Gov. Bill Graves reversed himself Monday, saying he would take public comment on the fate of three houses Kansas University wants to demolish in the 1300 block of Ohio Street.
The decision came two weeks after representatives of the governor said he wouldn't take public comment Â and the week after a first, self-imposed deadline for his final decision had passed.
"He just decided after he reviewed all the information that he needed public input," Graves spokeswoman Kristin Heuertz said. "He wants to make sure he has all the information needed to make an informed decision."
The decision was supported by both sides of the debate.
"We support whatever Governor Graves needs to do in this process to make a fully informed decision," KU spokeswoman Lynn Bretz said.
Demolition opponents were surprised, but pleased.
"I feel like that's the democratic thing to do," said Candice Davis, a member of the Oread Neighborhood Assn. "He's already had the chancellor's ear Â it's only fair to hear from the public, particularly the people who will be impacted by the decision."
KU wants to tear down the dilapidated, century-old houses on Ohio Street to make way for scholarship halls. But the university has been prevented from doing so because of a state preservation officer's ruling in March that demolition would harm the historic value of nearby Usher House, 1425 Tenn.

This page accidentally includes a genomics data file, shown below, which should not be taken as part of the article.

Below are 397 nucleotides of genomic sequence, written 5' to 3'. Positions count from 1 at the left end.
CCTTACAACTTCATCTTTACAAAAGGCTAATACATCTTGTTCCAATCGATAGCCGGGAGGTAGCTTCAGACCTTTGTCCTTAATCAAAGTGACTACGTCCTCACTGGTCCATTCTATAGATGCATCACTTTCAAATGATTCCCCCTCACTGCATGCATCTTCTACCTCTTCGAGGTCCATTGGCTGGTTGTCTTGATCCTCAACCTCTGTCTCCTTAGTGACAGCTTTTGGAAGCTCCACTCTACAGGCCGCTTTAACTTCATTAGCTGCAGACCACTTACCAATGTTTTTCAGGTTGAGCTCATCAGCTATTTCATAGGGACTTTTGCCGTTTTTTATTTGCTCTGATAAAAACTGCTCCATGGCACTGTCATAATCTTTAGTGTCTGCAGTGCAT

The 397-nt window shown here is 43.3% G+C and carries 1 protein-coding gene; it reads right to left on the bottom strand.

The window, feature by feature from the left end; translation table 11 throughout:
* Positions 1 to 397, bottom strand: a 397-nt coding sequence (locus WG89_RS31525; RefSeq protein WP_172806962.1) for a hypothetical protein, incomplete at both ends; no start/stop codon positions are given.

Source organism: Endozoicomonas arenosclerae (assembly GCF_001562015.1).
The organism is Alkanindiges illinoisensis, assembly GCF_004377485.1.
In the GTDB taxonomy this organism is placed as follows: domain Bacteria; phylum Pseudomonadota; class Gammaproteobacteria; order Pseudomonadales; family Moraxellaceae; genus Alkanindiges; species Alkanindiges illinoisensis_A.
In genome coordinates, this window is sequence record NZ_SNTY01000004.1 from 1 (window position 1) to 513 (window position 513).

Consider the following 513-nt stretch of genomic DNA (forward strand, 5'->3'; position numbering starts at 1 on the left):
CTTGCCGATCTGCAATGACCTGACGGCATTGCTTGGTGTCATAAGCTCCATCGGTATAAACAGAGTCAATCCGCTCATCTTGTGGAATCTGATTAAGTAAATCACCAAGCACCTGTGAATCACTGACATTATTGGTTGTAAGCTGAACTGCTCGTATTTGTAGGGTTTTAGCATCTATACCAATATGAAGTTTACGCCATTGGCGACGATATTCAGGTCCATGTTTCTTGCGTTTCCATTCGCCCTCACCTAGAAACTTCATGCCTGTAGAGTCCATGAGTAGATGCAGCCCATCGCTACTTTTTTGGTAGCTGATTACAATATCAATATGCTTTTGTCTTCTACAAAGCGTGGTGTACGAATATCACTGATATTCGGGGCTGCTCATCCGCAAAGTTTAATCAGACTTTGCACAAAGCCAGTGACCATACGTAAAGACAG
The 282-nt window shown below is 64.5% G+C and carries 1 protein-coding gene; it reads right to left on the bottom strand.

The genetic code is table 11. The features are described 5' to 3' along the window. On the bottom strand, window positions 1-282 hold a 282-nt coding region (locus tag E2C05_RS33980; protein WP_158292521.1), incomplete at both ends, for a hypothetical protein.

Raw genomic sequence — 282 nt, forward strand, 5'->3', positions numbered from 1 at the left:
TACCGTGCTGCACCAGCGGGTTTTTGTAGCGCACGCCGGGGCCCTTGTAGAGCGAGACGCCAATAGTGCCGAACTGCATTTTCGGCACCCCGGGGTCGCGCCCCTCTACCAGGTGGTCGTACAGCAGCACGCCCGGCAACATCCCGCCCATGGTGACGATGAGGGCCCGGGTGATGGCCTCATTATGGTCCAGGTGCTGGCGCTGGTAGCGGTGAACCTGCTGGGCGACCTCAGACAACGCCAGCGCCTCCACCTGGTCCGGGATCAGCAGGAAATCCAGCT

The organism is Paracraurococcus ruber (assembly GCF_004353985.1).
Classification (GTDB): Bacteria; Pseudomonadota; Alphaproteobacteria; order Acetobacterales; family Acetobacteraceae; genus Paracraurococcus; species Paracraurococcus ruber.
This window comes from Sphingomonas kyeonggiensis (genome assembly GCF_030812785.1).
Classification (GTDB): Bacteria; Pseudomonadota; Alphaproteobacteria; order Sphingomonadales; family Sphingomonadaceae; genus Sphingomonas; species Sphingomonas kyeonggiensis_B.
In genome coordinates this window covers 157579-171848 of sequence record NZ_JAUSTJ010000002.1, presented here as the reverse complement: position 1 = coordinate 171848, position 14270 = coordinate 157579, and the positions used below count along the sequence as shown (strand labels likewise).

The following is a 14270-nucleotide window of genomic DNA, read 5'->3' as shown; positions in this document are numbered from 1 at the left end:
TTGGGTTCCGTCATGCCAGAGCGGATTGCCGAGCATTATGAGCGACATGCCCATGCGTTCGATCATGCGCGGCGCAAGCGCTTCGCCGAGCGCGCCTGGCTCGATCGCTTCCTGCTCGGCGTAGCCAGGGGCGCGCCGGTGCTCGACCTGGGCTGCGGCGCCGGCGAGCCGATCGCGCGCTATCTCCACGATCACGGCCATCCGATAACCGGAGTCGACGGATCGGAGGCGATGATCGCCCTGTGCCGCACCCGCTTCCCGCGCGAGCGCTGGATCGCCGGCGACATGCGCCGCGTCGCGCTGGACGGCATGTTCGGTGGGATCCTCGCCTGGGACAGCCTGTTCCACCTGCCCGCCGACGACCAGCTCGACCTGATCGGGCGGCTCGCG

That house, now being used by Beta Theta Pi fraternity, is on the National Register of Historic Places.
KU Chancellor Robert Hemenway in June appealed the state preservation officer's ruling to Graves. Two weeks ago, the Lawrence City Commission asked Graves to take public comment and conduct a public hearing before deciding. Graves' representatives said there would be no public hearing on the matter because of the amount of comment taken earlier in the process.
But demolition opponents said they never had the chance during the process to speak to the question the governor is deciding Â whether there are "feasible and prudent" alternatives to the demolition.
Graves on Monday apparently decided they were right. He'll take written public comments, but there will be no public hearing.
"I applaud the governor's decision. It's good sense and good policy," said Pat Kehde, president of the Lawrence Preservation Alliance. "Now we'll have to get some facts together about reasonable and prudent alternatives."
The deadline for public comment is Aug. 7. There is no target date for Graves' decision.